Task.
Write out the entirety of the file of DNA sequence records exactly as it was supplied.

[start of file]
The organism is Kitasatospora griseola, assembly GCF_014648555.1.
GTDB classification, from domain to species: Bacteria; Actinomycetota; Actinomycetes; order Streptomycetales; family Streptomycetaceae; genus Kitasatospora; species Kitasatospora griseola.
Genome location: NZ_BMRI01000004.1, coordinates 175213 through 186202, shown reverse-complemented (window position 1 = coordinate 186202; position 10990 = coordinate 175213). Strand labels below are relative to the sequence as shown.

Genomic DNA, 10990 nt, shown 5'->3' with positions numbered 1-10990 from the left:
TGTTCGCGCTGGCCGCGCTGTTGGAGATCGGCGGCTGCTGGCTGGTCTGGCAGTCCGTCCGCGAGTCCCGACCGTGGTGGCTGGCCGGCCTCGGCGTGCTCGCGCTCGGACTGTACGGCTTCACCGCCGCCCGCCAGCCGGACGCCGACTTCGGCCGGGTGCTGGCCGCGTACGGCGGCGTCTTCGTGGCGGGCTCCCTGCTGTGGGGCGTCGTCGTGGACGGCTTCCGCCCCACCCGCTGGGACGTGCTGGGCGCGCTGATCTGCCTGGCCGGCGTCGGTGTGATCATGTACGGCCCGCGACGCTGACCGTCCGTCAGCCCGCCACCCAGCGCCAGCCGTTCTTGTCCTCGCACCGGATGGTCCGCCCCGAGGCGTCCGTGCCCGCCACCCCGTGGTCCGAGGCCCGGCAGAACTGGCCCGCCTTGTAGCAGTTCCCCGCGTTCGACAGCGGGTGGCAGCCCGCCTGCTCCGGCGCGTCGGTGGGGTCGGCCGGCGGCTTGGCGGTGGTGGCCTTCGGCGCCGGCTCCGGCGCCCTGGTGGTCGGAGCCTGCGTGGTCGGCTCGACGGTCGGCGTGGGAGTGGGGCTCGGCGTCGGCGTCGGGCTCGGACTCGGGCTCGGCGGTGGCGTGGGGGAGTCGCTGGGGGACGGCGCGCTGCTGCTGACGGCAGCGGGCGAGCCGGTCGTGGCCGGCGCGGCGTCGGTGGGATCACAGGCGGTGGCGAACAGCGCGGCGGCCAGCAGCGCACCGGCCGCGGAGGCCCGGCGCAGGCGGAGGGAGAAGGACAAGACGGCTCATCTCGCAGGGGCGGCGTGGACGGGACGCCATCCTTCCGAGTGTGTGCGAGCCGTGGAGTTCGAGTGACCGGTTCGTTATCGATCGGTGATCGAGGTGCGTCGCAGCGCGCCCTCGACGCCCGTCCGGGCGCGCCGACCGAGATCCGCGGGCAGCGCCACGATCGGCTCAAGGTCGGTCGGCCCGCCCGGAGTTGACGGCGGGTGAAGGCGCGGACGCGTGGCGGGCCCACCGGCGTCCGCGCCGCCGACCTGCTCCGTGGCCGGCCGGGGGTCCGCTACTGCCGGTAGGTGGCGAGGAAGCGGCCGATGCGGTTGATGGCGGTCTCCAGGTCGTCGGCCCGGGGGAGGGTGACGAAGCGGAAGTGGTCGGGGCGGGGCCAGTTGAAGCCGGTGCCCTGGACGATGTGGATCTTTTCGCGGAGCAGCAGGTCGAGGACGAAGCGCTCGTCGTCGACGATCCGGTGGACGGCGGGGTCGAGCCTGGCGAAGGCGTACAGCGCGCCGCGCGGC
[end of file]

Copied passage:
The organism is Kitasatospora griseola, assembly GCF_014648555.1.
GTDB classification, from domain to species: Bacteria; Actinomycetota; Actinomycetes; order Streptomycetales; family Streptomycetaceae; genus Kitasatospora; species Kitasatospora griseola.
Genome location: NZ_BMRI01000004.1, coordinates 175213 through 186202, shown reverse-complemented (window position 1 = coordinate 186202; position 10990 = coordinate 175213). Strand labels below are relative to the sequence as shown.

Genomic DNA, 10990 nt, shown 5'->3' with positions numbered 1-10990 from the left:
TGTTCGCGCTGGCCGCGCTGTTGGAGATCGGCGGCTGCTGGCTGGTCTGGCAGTCCGTCCGCGAGTCCCGACCGTGGTGGCTGGCCGGCCTCGGCGTGCTCGCGCTCGGACTGTACGGCTTCACCGCCGCCCGCCAGCCGGACGCCGACTTCGGCCGGGTGCTGGCCGCGTACGGCGGCGTCTTCGTGGCGGGCTCCCTGCTGTGGGGCGTCGTCGTGGACGGCTTCCGCCCCACCCGCTGGGACGTGCTGGGCGCGCTGATCTGCCTGGCCGGCGTCGGTGTGATCATGTACGGCCCGCGACGCTGACCGTCCGTCAGCCCGCCACCCAGCGCCAGCCGTTCTTGTCCTCGCACCGGATGGTCCGCCCCGAGGCGTCCGTGCCCGCCACCCCGTGGTCCGAGGCCCGGCAGAACTGGCCCGCCTTGTAGCAGTTCCCCGCGTTCGACAGCGGGTGGCAGCCCGCCTGCTCCGGCGCGTCGGTGGGGTCGGCCGGCGGCTTGGCGGTGGTGGCCTTCGGCGCCGGCTCCGGCGCCCTGGTGGTCGGAGCCTGCGTGGTCGGCTCGACGGTCGGCGTGGGAGTGGGGCTCGGCGTCGGCGTCGGGCTCGGACTCGGGCTCGGCGGTGGCGTGGGGGAGTCGCTGGGGGACGGCGCGCTGCTGCTGACGGCAGCGGGCGAGCCGGTCGTGGCCGGCGCGGCGTCGGTGGGATCACAGGCGGTGGCGAACAGCGCGGCGGCCAGCAGCGCACCGGCCGCGGAGGCCCGGCGCAGGCGGAGGGAGAAGGACAAGACGGCTCATCTCGCAGGGGCGGCGTGGACGGGACGCCATCCTTCCGAGTGTGTGCGAGCCGTGGAGTTCGAGTGACCGGTTCGTTATCGATCGGTGATCGAGGTGCGTCGCAGCGCGCCCTCGACGCCCGTCCGGGCGCGCCGACCGAGATCCGCGGGCAGCGCCACGATCGGCTCAAGGTCGGTCGGCCCGCCCGGAGTTGACGGCGGGTGAAGGCGCGGACGCGTGGCGGGCCCACCGGCGTCCGCGCCGCCGACCTGCTCCGTGGCCGGCCGGGGGTCCGCTACTGCCGGTAGGTGGCGAGGAAGCGGCCGATGCGGTTGATGGCGGTCTCCAGGTCGTCGGCCCGGGGGAGGGTGACGAAGCGGAAGTGGTCGGGGCGGGGCCAGTTGAAGCCGGTGCCCTGGACGATGTGGATCTTTTCGCGGAGCAGCAGGTCGAGGACGAAGCGCTCGTCGTCGACGATCCGGTGGACGGCGGGGTCGAGCCTGGCGAAGGCGTACAGCGCGCCGCGCGGC